As for the Three Point Shootout, we caught a glimpse of defending champ Voshon Lenard launching long range shots. I noticed Lenard, who tore his left Achilles' tendon the second week into the season, looked good, but wasn't leaving his feet. Good luck to him. He's going to have a challenge, as long-distance shooting is mostly done with the legs.

We ran into Taurasi down in the locker room and we chatted before a TV crew sauntered over and asked to talk with her.

"Let me kneel before you!" said the interviewer. Flattery will get you everywhere.

Also, it's always interesting to see Denver's Earl Boykins, who's in the Skills Challenge (Can he beat 40.5 seconds?) interviewed by people who are taller than he is.


We Got Skills
Posted by Rob Peterson (NBA.com) on Feb 19 2005 7:20 p.m. ET


Photographic evidence that, yes, it really happened...
(Mike Allen/NBAE Photos)

Remember the "Very Special Blog" entry I talked about last night? Well, here it is.

I'm sitting here courtside at the arena watching Gilbert Arenas, Luke Ridnour, Earl Boykins and Steve Nash go through their walk-throughs for the PlayStation Skills Challenge and thinking to myself, as each bounced their first couple bounce passes off the target, "Heh, the bounce pass is harder than they thought."

I'm here to tell you the bounce pass is harder than people think. From first-hand experience

"Whatchoo talking about Willis?"

About 30 minutes after Kelly Clarkson's sound check, I was shooting, dribbling and passing my way through the PlayStation Skills Challenge course the players will run through later tonight.

Yes, we wanted to do something interactive this year for All-Star Weekend and blog about it. Considering that they don't do a run through for the Foot Locker Three Point Shootout and they weren't going to pull out a trampoline so I could dunk, the only logical event for one of us to run through is the Skills Challenge as its focuses on the fundamentals of basketball. Immediately, I volunteered myself.

We made the pitch to NBA Entertainment's Kevin Dobstaff, whose staff developed the Skills Challenge competition and whose crew makes sure everything on the floor runs smoothly for All-Star Weekend. Sure, he said. Be here at 3 p.m. and we'll let you run through it.

"We really like this event," Kevin said. "I think it really shows off the skills of our point guards."

I agreed. So, I grabbed the rules and visualized myself running through the course. I knew I wasn't going to set any records, but I didn't want to embarrass myself, either.

And then I made the mistake of looking at last year's times for the first round:

-- Stephon Marbury, 36.4
-- Earl Boykins, 34.9
-- Derek Fisher, 31.6
-- Baron Davis, 28.7

Uh ... 28.7? Let's have an understanding here, no one in my family is fast, quick or agile. I know I wasn't going to set any records, but goodness, 28.7? I'd be lucky to run baseline-to-baseline in under 28.7.

So, I arrived about 15 minutes before three o'clock, with gym bag in hand. I introduced myself to Kevin and he said we'd be good to go after Kelly Clarkson was done with her sound check. And that's when I noticed I had butterflies and sweaty palms. Nerves were taking over. I was to be the first non-NBA or non-WNBA player ever to run through the Challenge. Gulp!

Moments after Clarkson finished, I changed and headed for the court. I walked through the course once to guage the distance for each pass. And then Kevin pulled me aside.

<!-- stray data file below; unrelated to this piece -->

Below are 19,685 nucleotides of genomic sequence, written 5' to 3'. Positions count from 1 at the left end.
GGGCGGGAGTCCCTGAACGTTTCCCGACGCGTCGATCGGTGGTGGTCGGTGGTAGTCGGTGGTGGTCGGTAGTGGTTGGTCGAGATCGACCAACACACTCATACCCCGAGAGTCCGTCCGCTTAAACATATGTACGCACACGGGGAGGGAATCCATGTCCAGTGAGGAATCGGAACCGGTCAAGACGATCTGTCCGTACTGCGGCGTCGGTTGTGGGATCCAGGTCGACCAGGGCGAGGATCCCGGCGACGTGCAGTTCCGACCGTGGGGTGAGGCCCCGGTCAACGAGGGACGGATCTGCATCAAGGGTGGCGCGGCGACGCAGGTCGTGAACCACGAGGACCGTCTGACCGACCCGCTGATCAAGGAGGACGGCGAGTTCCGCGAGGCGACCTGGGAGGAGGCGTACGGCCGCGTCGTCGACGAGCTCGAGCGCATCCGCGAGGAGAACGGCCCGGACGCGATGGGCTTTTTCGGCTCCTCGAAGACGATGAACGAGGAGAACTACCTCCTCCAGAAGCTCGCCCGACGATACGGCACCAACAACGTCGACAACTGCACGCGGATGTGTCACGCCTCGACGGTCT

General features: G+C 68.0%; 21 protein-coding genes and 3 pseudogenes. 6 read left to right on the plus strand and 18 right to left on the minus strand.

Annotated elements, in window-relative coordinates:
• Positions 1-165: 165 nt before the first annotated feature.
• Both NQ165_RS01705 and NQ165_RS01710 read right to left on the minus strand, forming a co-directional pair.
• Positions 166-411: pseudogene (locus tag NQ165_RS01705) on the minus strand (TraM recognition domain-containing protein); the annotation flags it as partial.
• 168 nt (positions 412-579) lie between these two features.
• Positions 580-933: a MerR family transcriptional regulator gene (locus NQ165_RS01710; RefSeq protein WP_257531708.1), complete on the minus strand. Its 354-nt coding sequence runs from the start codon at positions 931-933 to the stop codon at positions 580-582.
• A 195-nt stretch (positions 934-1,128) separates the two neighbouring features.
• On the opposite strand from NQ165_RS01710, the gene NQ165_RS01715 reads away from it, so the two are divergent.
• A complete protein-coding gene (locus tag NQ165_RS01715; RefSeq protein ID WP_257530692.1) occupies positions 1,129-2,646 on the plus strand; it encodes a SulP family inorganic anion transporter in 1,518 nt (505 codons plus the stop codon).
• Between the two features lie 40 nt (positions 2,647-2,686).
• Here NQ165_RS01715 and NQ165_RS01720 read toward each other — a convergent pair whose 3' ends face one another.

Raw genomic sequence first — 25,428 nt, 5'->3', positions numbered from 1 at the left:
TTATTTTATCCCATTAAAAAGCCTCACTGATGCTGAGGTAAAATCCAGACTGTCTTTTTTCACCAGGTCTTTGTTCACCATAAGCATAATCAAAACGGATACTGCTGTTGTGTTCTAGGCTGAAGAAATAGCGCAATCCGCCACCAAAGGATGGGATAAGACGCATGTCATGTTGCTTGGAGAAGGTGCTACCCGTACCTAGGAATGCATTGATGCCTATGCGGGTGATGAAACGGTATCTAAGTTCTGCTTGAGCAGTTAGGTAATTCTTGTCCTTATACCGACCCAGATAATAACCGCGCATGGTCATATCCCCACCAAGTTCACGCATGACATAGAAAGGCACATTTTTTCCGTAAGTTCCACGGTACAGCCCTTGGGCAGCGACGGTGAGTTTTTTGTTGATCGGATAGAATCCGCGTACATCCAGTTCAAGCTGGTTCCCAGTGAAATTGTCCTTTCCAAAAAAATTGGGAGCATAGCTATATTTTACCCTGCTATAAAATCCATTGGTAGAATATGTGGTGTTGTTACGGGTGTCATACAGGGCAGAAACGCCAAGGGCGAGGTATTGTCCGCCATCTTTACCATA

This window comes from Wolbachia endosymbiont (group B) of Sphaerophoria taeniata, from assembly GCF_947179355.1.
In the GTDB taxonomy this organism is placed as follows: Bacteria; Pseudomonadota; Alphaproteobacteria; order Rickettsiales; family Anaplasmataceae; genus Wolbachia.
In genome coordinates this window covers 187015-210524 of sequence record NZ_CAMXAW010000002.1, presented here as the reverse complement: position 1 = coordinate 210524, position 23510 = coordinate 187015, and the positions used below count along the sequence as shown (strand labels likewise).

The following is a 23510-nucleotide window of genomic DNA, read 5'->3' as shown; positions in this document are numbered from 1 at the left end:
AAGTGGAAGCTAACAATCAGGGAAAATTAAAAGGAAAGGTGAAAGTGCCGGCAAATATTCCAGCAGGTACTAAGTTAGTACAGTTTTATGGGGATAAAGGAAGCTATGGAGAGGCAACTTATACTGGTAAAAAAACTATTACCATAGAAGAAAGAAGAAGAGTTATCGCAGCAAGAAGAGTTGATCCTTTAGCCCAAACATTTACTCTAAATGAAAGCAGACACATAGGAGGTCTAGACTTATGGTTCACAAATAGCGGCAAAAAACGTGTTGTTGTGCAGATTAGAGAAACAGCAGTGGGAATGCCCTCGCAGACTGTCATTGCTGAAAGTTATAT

"OK, let me walk you through this."

And we were off. The assisted walk-though started off smoothly with the layup and dribbling around the pylons, until I hit the chest pass station. It's a 22-foot pass, one you make all the time when you play hoops. Clank. Too short. Clank. Too high. Clank, too short again. Darn! Again, too high! Finally, on ball No. 5, clean through.

We then sauntered to the bounce pass. Too short, then way too high. Then, off to the right. Then short again. Finally, on ball No. 5, I was good. I nailed the second shot and whistled the 26-foot outlet pass through on the first try. I grabbed the ball off the stand, and dribbled through the "speed" (quotations when I go through) dribble and headed to make my layup. I T-Rexed (short-armed) it.

"C'mon, Rob. Gotta make your layup," Kevin encouraged. I did and it seemed like the walk-through took 28.5 minutes. Great.

"All right, now you can do the Challenge with the music."

Music? Big time! The lights in the arena were low, thankfully. After the walk-through showing, I wasn't sure my skills were ready for full arena lights. I headed for the starting station. The rest of the NBA.com crew had gathered on the sideline, cameras and stopwatches ready. The music started, and I was off.

I felt like I was flying. The layup was cake as my adrenaline was pumping. Maybe it was the Mile High air, but I swear I almost grazed the net on the way up. I weaved my way through the crossover dribble obstacles and headed for the chest pass.

Pass No. 1, clank. Crap. Pass No. 2. Bull's eye! (Awesome!)

Then, it was on over to the bounce pass. The first one clanked, as did the second (Damn you, bounce pass!) found the mark. (Excellent!)

I made my way to the shooting rack. The first shot was up and ... swish. Just like dad taught me.

I slid down to the outlet pass. I let fly. If this were an archery contest, Robin Hood would have finished second.

Again, I was off through the "speed" obstacle course, and then, I was flying (at least I think I was) to the hoop where I made the first layup. An NBA TV crew goaded me to go left-handed on the last layup (and I knew I should have), but I stuck with the right hand on the left side and I was done.

I sheepishly waved to no one in particular and headed to meet with the NBA.com crew.

"Nice job; 40.5 seconds."

What? Really?

"Yeah, you beat Tony Parker! And Stephon Marbury!"